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Dying to give birth, quite literally

Discussion in 'Hard Talk' started by rajneesh madhok, Jun 13, 2010.

  1. rajneesh madhok

    rajneesh madhok India
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    Dying to give birth, quite literally

    Dying to give birth, quite literally - dnaindia.com


    In this age of cynicism, what figures of deaths - caused by nature, accidents, war and ourselves - would prove enough to jolt us out of our boredom? Fifty thousand? Hundred thousand?
    <!-- lhs-col --> Five hundred thousand, that is, half a million? And what about the figures of those maimed or injured for life? Would a figure of thirty times half a million wake you up? And if I were to say that about 80 to 85% of these needn't have happened, would that sadden you? Would it make you despair?
    The truth is, these figures are real, not hypothetical and refer to women who either lose their lives or are maimed by what should have been the most natural thing in the world - childbirth.
    India has 20% of the world's maternal deaths. And about 32% of the world's infant deaths. That is one of the reasons that the advanced world's health officials are currently looking at us with interest, hope and alarm.
    The Millennium Development Goals (MDG) set and agreed upon by most countries have undertaken to bring down these figures by 75%, by 2015.
    While most countries have made progress over the last ten years, and many billions of dollars of new money has been pledged to achieving this, the difference in progress among countries, and among various regions within those countries, remains enormous.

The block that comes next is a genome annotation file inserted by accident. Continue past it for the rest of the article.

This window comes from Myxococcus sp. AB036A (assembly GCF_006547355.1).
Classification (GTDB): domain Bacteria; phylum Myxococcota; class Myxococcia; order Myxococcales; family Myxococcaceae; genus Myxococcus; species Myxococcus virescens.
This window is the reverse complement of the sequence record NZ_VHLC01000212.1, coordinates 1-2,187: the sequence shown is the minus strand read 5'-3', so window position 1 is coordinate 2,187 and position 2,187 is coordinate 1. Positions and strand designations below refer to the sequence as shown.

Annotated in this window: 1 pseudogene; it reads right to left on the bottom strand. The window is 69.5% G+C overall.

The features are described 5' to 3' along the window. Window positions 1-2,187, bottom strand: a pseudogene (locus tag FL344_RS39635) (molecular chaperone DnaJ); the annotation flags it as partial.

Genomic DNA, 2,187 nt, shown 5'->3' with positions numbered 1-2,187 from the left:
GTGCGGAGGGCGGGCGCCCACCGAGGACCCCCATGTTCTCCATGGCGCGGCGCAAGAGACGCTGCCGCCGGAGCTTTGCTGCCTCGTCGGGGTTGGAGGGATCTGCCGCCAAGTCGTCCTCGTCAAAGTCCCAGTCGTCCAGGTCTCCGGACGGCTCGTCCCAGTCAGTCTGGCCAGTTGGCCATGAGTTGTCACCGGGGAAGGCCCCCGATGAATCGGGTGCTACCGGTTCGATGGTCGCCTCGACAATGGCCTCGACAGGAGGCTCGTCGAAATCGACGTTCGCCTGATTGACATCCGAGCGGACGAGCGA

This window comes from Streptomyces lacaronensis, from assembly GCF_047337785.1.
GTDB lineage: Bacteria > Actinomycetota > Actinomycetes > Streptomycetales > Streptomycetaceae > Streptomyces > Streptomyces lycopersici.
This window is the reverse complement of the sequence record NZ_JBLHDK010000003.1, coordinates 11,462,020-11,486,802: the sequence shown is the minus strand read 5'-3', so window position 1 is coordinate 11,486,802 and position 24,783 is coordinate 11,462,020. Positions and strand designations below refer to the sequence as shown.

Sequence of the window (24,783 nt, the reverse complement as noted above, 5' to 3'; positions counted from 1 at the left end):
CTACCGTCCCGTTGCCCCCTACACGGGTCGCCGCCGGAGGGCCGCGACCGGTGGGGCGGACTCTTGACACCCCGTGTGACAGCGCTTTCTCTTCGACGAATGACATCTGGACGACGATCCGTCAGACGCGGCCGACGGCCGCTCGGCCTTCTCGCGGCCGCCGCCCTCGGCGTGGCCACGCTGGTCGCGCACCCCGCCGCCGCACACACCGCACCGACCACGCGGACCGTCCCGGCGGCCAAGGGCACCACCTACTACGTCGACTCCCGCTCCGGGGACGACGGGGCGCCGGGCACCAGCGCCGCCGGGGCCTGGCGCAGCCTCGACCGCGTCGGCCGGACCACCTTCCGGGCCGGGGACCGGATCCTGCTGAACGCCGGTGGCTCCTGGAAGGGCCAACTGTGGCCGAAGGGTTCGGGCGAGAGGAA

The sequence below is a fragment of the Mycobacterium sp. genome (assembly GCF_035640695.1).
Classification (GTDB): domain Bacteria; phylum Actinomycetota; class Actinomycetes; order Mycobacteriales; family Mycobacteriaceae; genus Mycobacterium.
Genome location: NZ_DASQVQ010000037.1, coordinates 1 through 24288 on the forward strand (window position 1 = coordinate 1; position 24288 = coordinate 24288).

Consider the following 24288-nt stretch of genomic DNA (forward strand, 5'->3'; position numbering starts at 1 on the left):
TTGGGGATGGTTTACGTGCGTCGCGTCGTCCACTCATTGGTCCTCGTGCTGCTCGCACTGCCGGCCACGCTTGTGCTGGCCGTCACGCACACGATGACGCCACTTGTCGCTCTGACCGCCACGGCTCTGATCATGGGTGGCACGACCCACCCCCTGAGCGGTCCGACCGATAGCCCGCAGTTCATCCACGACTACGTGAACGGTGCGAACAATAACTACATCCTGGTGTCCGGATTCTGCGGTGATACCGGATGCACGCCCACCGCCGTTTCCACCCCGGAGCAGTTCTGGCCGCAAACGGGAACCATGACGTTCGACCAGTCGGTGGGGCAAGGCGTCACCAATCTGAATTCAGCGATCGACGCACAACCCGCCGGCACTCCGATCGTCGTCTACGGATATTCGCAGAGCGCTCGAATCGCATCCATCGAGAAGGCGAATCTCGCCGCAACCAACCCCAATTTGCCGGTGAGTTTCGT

While in the most developed countries, there is one death per 30,000 women giving birth, in countries like Malawi, the ratio is one death for every six women! (In India, the rate is about 46 based on an all-India average, though Gujarat has a figure of between 54 and 55, and Kerala much lower).
    The two main issues that lead to high rates of maternal mortality are poverty and gender biases. Recently, in a year-long survey and project carried out on the subject by Darpana for Development in the Chhota Udaipur tribal belt, we were repeatedly confronted with both men and older women telling us "If this one dies, we will get another". Women are still dispensable baby machines.
    In most villages we found that instead of pregnant women eating green leafy vegetables and drinking milk, they were kept on a diet of oil and rice for the last couple of months of pregnancy, and the first few post pregnancy months, in the mistaken belief that other foods caused indigestion. Even worse were the childbirth practices in the villages of neighbouring Jhabua.

    As a woman's labour pains began, all other women were herded out of the cottages and big, burly men entered. They tied the woman down and one man, the 'expert', stood over her head and kicked at her belly to push the baby out. That any women survived this was a miracle.
    In many parts of the world, India included, poverty and lack of roads to a health care facility, or the lack of a nearby health care facility, leads to women giving birth at home, sometimes with and sometimes without midwives.
    Birthing superstitions take over, many of which lead to septicemia or women bleeding to death. Even successful government schemes like our Janani Suraksha Yojana, which has brought more women to hospitals for giving birth by offering monetary inducements, can be subverted by
    corrupt or lazy doctors.
    Why is this of sudden and particular relevance? If India does not start doing better, there is no way that the MDG of a 75% reduction can be reached. Besides us, the 20-odd countries which have, in fact, reached a momentum that can help achieve the goal, also need to keep this up.
    Not an easy task. But we need to think beyond the numbers - of each family made woman-less, of each child rendered mother-less by these unnecessary deaths. Perhaps then we shall be spurred into care.


    Rajneesh Madhok
     
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